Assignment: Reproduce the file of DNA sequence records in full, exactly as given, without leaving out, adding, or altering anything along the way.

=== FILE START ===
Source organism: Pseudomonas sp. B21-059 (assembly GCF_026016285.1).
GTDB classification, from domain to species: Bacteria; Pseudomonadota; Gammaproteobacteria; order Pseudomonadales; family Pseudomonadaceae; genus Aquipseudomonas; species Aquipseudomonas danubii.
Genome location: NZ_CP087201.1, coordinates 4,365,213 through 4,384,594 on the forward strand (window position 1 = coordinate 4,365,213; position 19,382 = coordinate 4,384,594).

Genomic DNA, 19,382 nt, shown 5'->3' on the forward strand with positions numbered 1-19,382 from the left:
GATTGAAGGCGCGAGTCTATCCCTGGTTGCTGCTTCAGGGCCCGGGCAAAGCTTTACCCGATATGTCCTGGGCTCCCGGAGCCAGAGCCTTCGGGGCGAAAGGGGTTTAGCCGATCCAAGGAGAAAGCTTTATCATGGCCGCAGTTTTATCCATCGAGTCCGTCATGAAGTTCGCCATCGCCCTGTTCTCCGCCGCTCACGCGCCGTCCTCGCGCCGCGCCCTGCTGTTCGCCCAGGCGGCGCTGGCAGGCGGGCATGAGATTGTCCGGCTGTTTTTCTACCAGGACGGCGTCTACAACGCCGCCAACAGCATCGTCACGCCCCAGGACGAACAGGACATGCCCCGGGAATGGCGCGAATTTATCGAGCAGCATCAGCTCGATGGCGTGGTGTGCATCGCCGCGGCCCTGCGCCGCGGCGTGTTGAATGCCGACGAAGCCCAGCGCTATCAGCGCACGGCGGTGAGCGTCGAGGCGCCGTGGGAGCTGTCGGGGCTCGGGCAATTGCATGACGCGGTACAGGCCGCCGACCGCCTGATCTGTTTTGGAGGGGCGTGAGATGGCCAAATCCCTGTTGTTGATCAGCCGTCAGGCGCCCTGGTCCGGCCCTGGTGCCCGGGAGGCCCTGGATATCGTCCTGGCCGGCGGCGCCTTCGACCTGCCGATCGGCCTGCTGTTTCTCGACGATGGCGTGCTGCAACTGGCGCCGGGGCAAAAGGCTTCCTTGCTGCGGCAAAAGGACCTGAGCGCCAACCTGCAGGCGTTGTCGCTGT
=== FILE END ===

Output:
Source organism: Pseudomonas sp. B21-059 (assembly GCF_026016285.1).
GTDB classification, from domain to species: Bacteria; Pseudomonadota; Gammaproteobacteria; order Pseudomonadales; family Pseudomonadaceae; genus Aquipseudomonas; species Aquipseudomonas danubii.
Genome location: NZ_CP087201.1, coordinates 4,365,213 through 4,384,594 on the forward strand (window position 1 = coordinate 4,365,213; position 19,382 = coordinate 4,384,594).

Genomic DNA, 19,382 nt, shown 5'->3' on the forward strand with positions numbered 1-19,382 from the left:
GATTGAAGGCGCGAGTCTATCCCTGGTTGCTGCTTCAGGGCCCGGGCAAAGCTTTACCCGATATGTCCTGGGCTCCCGGAGCCAGAGCCTTCGGGGCGAAAGGGGTTTAGCCGATCCAAGGAGAAAGCTTTATCATGGCCGCAGTTTTATCCATCGAGTCCGTCATGAAGTTCGCCATCGCCCTGTTCTCCGCCGCTCACGCGCCGTCCTCGCGCCGCGCCCTGCTGTTCGCCCAGGCGGCGCTGGCAGGCGGGCATGAGATTGTCCGGCTGTTTTTCTACCAGGACGGCGTCTACAACGCCGCCAACAGCATCGTCACGCCCCAGGACGAACAGGACATGCCCCGGGAATGGCGCGAATTTATCGAGCAGCATCAGCTCGATGGCGTGGTGTGCATCGCCGCGGCCCTGCGCCGCGGCGTGTTGAATGCCGACGAAGCCCAGCGCTATCAGCGCACGGCGGTGAGCGTCGAGGCGCCGTGGGAGCTGTCGGGGCTCGGGCAATTGCATGACGCGGTACAGGCCGCCGACCGCCTGATCTGTTTTGGAGGGGCGTGAGATGGCCAAATCCCTGTTGTTGATCAGCCGTCAGGCGCCCTGGTCCGGCCCTGGTGCCCGGGAGGCCCTGGATATCGTCCTGGCCGGCGGCGCCTTCGACCTGCCGATCGGCCTGCTGTTTCTCGACGATGGCGTGCTGCAACTGGCGCCGGGGCAAAAGGCTTCCTTGCTGCGGCAAAAGGACCTGAGCGCCAACCTGCAGGCGTTGTCGCTGT